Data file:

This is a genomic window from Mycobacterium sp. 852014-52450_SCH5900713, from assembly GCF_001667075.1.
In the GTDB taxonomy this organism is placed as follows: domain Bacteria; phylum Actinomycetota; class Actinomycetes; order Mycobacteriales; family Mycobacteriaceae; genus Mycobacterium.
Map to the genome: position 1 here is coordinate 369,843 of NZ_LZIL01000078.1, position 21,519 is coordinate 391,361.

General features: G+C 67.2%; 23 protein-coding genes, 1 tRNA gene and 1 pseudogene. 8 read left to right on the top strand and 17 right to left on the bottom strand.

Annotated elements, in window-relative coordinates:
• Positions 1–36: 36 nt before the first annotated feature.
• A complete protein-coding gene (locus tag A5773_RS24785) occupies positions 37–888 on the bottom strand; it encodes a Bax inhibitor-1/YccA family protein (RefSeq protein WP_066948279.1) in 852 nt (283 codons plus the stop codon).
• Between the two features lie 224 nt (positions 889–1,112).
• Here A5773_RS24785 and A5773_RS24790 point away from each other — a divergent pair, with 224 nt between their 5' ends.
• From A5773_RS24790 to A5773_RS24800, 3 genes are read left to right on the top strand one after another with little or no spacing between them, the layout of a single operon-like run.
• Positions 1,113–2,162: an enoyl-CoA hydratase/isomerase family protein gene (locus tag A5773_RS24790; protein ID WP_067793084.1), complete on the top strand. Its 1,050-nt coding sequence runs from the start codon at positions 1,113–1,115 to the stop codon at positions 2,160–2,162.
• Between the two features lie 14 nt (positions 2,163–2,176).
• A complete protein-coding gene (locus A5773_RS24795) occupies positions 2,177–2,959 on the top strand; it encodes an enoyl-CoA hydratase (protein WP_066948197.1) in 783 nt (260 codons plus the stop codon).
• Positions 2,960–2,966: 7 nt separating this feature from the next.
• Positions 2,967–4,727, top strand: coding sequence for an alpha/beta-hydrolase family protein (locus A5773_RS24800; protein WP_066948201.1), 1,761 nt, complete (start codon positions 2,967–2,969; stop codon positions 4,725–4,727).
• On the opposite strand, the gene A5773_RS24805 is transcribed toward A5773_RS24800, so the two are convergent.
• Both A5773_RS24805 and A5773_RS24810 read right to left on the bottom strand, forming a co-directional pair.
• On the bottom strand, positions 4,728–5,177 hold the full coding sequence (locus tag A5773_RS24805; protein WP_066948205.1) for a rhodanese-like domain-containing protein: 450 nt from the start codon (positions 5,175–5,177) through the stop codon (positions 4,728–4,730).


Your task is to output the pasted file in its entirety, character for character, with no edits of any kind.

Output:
This is a genomic window from Mycobacterium sp. 852014-52450_SCH5900713, from assembly GCF_001667075.1.
In the GTDB taxonomy this organism is placed as follows: domain Bacteria; phylum Actinomycetota; class Actinomycetes; order Mycobacteriales; family Mycobacteriaceae; genus Mycobacterium.
Map to the genome: position 1 here is coordinate 369,843 of NZ_LZIL01000078.1, position 21,519 is coordinate 391,361.

General features: G+C 67.2%; 23 protein-coding genes, 1 tRNA gene and 1 pseudogene. 8 read left to right on the top strand and 17 right to left on the bottom strand.

Annotated elements, in window-relative coordinates:
• Positions 1–36: 36 nt before the first annotated feature.
• A complete protein-coding gene (locus tag A5773_RS24785) occupies positions 37–888 on the bottom strand; it encodes a Bax inhibitor-1/YccA family protein (RefSeq protein WP_066948279.1) in 852 nt (283 codons plus the stop codon).
• Between the two features lie 224 nt (positions 889–1,112).
• Here A5773_RS24785 and A5773_RS24790 point away from each other — a divergent pair, with 224 nt between their 5' ends.
• From A5773_RS24790 to A5773_RS24800, 3 genes are read left to right on the top strand one after another with little or no spacing between them, the layout of a single operon-like run.
• Positions 1,113–2,162: an enoyl-CoA hydratase/isomerase family protein gene (locus tag A5773_RS24790; protein ID WP_067793084.1), complete on the top strand. Its 1,050-nt coding sequence runs from the start codon at positions 1,113–1,115 to the stop codon at positions 2,160–2,162.
• Between the two features lie 14 nt (positions 2,163–2,176).
• A complete protein-coding gene (locus A5773_RS24795) occupies positions 2,177–2,959 on the top strand; it encodes an enoyl-CoA hydratase (protein WP_066948197.1) in 783 nt (260 codons plus the stop codon).
• Positions 2,960–2,966: 7 nt separating this feature from the next.
• Positions 2,967–4,727, top strand: coding sequence for an alpha/beta-hydrolase family protein (locus A5773_RS24800; protein WP_066948201.1), 1,761 nt, complete (start codon positions 2,967–2,969; stop codon positions 4,725–4,727).
• On the opposite strand, the gene A5773_RS24805 is transcribed toward A5773_RS24800, so the two are convergent.
• Both A5773_RS24805 and A5773_RS24810 read right to left on the bottom strand, forming a co-directional pair.
• On the bottom strand, positions 4,728–5,177 hold the full coding sequence (locus tag A5773_RS24805; protein WP_066948205.1) for a rhodanese-like domain-containing protein: 450 nt from the start codon (positions 5,175–5,177) through the stop codon (positions 4,728–4,730).